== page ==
Not surprisingly, given who I work for, I’m a heavy user of Microsoft technologies. I have a Microsoft Surface Pro, running the latest versions of Windows 10 of Office 365 ProPlus, joined to Azure Active Directory and managed with Intune. I use all of the Office 365 Productivity apps. I AM A MICROSOFT POWER USER!
Enough of the drama! Let’s bring this down a level…
…I’m just a guy, using a laptop, trying to get a job done. It’s a tool.
Most of my files are stored in OneDrive for Business. There’s lots more space there than the typical SSD has available and so Microsoft introduced a feature called Files On-Demand, whereby you see the whole list of files but it’s only actually downloaded when you try to access it.
That sounds great, unless you travel a lot and work on trains and other places where network connectivity is less than ideal.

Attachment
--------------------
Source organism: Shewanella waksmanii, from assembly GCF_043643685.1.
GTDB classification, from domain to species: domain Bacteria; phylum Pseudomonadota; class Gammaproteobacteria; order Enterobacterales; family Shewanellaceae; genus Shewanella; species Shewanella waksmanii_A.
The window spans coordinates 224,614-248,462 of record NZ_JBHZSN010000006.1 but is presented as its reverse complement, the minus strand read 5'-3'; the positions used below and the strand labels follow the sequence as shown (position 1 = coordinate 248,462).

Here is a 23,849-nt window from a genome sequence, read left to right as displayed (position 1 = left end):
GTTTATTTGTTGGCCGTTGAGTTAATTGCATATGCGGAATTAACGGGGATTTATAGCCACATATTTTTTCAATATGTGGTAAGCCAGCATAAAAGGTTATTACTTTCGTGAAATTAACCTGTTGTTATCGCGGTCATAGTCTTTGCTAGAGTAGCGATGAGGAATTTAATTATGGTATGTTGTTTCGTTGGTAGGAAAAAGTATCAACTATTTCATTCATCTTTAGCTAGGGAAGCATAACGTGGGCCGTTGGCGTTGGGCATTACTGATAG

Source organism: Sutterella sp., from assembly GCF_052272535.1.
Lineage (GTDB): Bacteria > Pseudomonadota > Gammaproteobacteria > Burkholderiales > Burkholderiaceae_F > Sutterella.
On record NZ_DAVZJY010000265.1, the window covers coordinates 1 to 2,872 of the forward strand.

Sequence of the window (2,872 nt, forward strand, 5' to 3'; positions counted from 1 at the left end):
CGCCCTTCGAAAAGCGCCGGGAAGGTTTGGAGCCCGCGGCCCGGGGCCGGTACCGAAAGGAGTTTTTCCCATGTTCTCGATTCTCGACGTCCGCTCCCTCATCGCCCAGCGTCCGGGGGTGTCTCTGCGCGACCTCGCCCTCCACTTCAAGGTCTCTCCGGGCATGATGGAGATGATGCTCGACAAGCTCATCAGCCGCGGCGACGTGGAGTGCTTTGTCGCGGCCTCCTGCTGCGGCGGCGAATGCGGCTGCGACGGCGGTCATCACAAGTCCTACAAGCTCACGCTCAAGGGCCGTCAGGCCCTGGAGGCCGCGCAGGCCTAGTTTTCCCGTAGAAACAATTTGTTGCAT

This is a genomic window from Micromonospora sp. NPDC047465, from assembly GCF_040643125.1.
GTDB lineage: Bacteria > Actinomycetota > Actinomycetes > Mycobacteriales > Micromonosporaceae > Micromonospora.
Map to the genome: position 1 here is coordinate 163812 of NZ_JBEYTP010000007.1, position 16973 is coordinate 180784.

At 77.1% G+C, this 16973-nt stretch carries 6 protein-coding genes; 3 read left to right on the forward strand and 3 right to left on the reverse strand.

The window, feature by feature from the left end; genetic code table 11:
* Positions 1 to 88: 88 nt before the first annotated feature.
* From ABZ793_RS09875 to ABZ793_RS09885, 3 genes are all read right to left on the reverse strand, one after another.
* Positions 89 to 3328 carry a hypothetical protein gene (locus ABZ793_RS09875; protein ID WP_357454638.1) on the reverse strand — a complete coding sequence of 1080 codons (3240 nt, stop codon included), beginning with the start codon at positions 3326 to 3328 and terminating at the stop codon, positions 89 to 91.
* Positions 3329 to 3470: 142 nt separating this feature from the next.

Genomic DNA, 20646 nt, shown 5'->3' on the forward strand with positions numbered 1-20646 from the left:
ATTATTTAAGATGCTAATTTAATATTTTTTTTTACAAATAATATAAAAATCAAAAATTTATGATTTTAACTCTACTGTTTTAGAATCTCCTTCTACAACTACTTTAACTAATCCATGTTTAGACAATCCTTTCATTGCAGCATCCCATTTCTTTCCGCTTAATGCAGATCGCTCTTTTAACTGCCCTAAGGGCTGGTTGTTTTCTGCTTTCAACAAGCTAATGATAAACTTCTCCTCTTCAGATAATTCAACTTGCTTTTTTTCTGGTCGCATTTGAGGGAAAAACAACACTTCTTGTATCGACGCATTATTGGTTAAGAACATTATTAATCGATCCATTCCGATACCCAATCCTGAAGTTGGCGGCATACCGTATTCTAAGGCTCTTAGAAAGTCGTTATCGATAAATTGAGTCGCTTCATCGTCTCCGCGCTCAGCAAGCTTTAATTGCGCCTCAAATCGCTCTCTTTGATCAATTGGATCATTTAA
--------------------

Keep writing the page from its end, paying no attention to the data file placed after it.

In my case, I have around 50GB of data in OneDrive and 90GB of free space on my Surface’s SSD so I have the potential to cache it all locally. I used to do this by turning off Files On-Demand but the latest build I’m running has disabled that capability for me.
It’s not feasible to touch every file and force it to be cached and I thought about asking my admins to reverse the setting to force the use of Files On-Demand but then I found another way around it…
If I right-click on a OneDrive file or folder in Windows Explorer there’s the option to “Always keep on this device”. [Update: Peter Bryant (@PJBryant) has flagged a method using the command line too – it seems there are new attributes P and U for Files On-Demand]
By applying this to one of the top-level folders in my OneDrive, I was able to force the files to be cached – regardless of whether Files On-Demand is enabled or not. Now, I can access all of the files in that folder (and any subfolders), even when I’m not connected to the Internet.